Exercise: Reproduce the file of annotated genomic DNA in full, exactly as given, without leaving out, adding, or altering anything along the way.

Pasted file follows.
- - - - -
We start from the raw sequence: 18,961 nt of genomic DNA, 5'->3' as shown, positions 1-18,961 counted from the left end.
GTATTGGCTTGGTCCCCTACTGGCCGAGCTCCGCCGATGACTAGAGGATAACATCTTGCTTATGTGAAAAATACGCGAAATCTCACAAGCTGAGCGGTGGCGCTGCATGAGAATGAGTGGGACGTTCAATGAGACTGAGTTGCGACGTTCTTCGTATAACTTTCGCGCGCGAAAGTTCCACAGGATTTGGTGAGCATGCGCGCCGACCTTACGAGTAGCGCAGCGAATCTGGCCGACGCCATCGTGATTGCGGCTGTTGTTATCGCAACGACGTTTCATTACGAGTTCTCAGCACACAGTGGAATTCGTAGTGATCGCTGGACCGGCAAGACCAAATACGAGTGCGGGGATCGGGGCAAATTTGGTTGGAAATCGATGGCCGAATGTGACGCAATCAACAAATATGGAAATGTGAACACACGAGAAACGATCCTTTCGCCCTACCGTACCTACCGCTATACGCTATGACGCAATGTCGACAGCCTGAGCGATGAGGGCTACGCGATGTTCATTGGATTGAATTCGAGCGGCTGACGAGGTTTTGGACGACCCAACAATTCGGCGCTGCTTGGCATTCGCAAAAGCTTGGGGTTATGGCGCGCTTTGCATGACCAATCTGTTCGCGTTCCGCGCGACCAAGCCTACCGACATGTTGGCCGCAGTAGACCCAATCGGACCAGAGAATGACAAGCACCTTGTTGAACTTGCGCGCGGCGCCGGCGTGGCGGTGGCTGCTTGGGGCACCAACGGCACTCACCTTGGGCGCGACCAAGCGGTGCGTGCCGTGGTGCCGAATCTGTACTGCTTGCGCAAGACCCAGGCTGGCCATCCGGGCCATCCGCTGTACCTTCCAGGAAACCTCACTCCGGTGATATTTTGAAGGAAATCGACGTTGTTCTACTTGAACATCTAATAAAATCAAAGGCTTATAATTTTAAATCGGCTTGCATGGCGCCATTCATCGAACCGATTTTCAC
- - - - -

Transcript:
We start from the raw sequence: 18,961 nt of genomic DNA, 5'->3' as shown, positions 1-18,961 counted from the left end.
GTATTGGCTTGGTCCCCTACTGGCCGAGCTCCGCCGATGACTAGAGGATAACATCTTGCTTATGTGAAAAATACGCGAAATCTCACAAGCTGAGCGGTGGCGCTGCATGAGAATGAGTGGGACGTTCAATGAGACTGAGTTGCGACGTTCTTCGTATAACTTTCGCGCGCGAAAGTTCCACAGGATTTGGTGAGCATGCGCGCCGACCTTACGAGTAGCGCAGCGAATCTGGCCGACGCCATCGTGATTGCGGCTGTTGTTATCGCAACGACGTTTCATTACGAGTTCTCAGCACACAGTGGAATTCGTAGTGATCGCTGGACCGGCAAGACCAAATACGAGTGCGGGGATCGGGGCAAATTTGGTTGGAAATCGATGGCCGAATGTGACGCAATCAACAAATATGGAAATGTGAACACACGAGAAACGATCCTTTCGCCCTACCGTACCTACCGCTATACGCTATGACGCAATGTCGACAGCCTGAGCGATGAGGGCTACGCGATGTTCATTGGATTGAATTCGAGCGGCTGACGAGGTTTTGGACGACCCAACAATTCGGCGCTGCTTGGCATTCGCAAAAGCTTGGGGTTATGGCGCGCTTTGCATGACCAATCTGTTCGCGTTCCGCGCGACCAAGCCTACCGACATGTTGGCCGCAGTAGACCCAATCGGACCAGAGAATGACAAGCACCTTGTTGAACTTGCGCGCGGCGCCGGCGTGGCGGTGGCTGCTTGGGGCACCAACGGCACTCACCTTGGGCGCGACCAAGCGGTGCGTGCCGTGGTGCCGAATCTGTACTGCTTGCGCAAGACCCAGGCTGGCCATCCGGGCCATCCGCTGTACCTTCCAGGAAACCTCACTCCGGTGATATTTTGAAGGAAATCGACGTTGTTCTACTTGAACATCTAATAAAATCAAAGGCTTATAATTTTAAATCGGCTTGCATGGCGCCATTCATCGAACCGATTTTCAC